March 6, 2016

Saldana is Not the Problem!

“It’s unfortunate that Zoe Saldana is being attacked so viciously," said Lisa Simone Kelly, the only child of Nina Simone, in a Time interview. Let's be clear, it is a travesty that Saldana is being attacked at all.

Zoe Saldana had as much creative control over the so-called biopic 'Nina' as the director Cynthia Mort, who has filed suit against Ealing Studios Enterprises for excluding her from important decision-making processes that were part of their studio-director contractual agreement.

It is naive to believe that an actress signed to a project is routinely granted creative control over make-up, wardrobe, script, or any other aspects of making the film. Saldana was hired to play Nina Simone. I.e., she was an employee, not the boss. Those who come for her are engaged in misdirected indictment.

Valid arguments have been made that whether or not Saldana was the right choice to portray Simone should be based on her performance rather than the hue of her black skin. Absolutely! Actors do not have to be physical carbon copies of the real life people they portray. Angela Bassett bears little resemblance to Tina Turner but she was hella convincing in that role. Eamonn Walker could not be mistaken for Howlin' Wolf but was very persuasive as the blues icon.

Angela and Eamonn possessed that
je ne sais quoi, which permitted them to convince us, the audience, that they were those characters. It is the casting director's job to identify such inarticulatable traits in an actor's ability to deliver a specific character. Whether the casting director did their job or not will be revealed. And yes, I just shamelessly coined "inarticulatable."

I will not be watching 'Nina' in the studios nor via any of the streaming services to which I subscribe. The trailer, which I refuse to include here, promises that the movie is a wholesale reduction of Simone on so many levels.

The trailer's focus on Simone's struggle with mental illness toward the end of her career characterizes her artistry and her commitment to black power, civil rights--human rights--as the efforts of a madwoman. This functions to discredit her as the powerful revolutionary she was and still is--uncompromising and not for sale.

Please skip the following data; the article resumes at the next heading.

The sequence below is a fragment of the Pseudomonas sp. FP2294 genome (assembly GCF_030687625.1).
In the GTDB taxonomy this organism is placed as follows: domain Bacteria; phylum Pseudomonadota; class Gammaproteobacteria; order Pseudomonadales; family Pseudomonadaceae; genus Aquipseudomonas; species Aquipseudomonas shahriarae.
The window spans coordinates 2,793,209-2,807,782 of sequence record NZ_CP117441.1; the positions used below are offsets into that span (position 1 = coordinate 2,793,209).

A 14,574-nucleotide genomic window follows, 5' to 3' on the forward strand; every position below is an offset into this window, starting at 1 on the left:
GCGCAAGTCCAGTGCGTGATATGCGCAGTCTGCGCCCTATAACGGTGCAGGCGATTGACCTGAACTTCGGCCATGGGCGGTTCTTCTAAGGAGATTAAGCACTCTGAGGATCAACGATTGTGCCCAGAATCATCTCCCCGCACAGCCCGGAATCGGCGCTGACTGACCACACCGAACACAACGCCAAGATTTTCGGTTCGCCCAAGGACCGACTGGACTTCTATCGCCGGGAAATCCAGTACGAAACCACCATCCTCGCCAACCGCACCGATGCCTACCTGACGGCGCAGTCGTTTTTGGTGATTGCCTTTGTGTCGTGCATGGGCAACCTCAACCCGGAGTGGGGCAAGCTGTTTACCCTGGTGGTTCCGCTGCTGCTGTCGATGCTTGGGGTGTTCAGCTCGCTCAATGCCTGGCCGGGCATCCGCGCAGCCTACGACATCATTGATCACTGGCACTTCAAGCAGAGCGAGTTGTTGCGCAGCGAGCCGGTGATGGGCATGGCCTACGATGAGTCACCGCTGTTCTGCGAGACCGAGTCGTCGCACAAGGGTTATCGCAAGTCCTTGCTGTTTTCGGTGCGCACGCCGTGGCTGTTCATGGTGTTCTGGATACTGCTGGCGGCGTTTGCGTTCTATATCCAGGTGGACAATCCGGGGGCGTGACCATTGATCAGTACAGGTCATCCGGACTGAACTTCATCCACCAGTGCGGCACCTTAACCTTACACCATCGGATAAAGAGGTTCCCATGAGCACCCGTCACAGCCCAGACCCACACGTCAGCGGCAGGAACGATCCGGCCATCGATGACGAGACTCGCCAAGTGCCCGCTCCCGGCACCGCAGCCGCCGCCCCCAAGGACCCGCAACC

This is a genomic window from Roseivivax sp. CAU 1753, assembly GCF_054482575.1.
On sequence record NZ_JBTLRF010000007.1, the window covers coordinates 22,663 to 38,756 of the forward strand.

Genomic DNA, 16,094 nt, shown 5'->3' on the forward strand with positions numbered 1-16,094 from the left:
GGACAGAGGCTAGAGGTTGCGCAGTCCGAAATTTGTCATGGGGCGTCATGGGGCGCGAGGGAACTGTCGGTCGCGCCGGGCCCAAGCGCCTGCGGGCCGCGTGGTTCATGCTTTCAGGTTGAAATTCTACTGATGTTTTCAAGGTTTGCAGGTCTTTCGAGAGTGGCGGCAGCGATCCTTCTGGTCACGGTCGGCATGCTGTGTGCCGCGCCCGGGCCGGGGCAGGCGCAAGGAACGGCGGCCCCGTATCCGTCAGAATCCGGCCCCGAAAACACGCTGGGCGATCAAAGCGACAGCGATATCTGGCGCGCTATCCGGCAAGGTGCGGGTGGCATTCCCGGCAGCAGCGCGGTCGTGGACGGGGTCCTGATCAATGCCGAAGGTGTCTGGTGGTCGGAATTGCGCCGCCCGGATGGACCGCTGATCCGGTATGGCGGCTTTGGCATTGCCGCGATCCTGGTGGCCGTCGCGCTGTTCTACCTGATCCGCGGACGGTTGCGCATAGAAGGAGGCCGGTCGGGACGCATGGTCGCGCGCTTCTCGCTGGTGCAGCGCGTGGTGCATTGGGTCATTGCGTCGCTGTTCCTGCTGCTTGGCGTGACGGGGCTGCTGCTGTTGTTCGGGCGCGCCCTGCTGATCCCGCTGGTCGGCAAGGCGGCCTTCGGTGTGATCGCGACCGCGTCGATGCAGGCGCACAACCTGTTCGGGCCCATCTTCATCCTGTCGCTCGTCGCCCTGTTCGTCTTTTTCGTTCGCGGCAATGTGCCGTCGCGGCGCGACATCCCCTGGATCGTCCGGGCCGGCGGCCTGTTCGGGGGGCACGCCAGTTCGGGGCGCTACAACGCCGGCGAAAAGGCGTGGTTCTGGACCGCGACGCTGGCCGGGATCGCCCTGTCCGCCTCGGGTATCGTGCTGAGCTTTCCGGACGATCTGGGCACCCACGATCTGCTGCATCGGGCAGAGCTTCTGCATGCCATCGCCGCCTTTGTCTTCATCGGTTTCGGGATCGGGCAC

Everything about the studio's production decisions as revealed through the trailer, including Saldana in blackface, indicates that 'Nina' is a effort to reduce Simone to a caricature, not to be taken seriously by anyone unfamiliar with her musicianship, vocal artistry, and relentless activism. And it beacons those of us unacquainted with her psychological challenges to second guess our relationship with her activism. Additionally, friends, 'Nina' is a dangerous piece of "art" for our young who have yet to learn about the singer-songwriter, social justice advocate Nina Simone. 

I feel compelled as a direct beneficiary of Simone's work and as a carrier of culture, a role women have filled for centuries, to exercise a particular kind of stewardship to ensure the perpetuation of a pristine legacy where Simone is concerned. Nina Simone earned this trust in a public stewardship through tears and years of advocating and sacrificing for the cause of black folk. Sacrifices that translated into the real terms of lost gigs, alienation by the music industry, and I contend, mental illness as a byproduct of these tremendous stresses played out on a world stage.

We owe allegiance to and can support the grand legacy of the phenomenal Nina Simone by saying no to 'Nina.'

And we can do this without throwing Zoe Saldana under the colorism bus!

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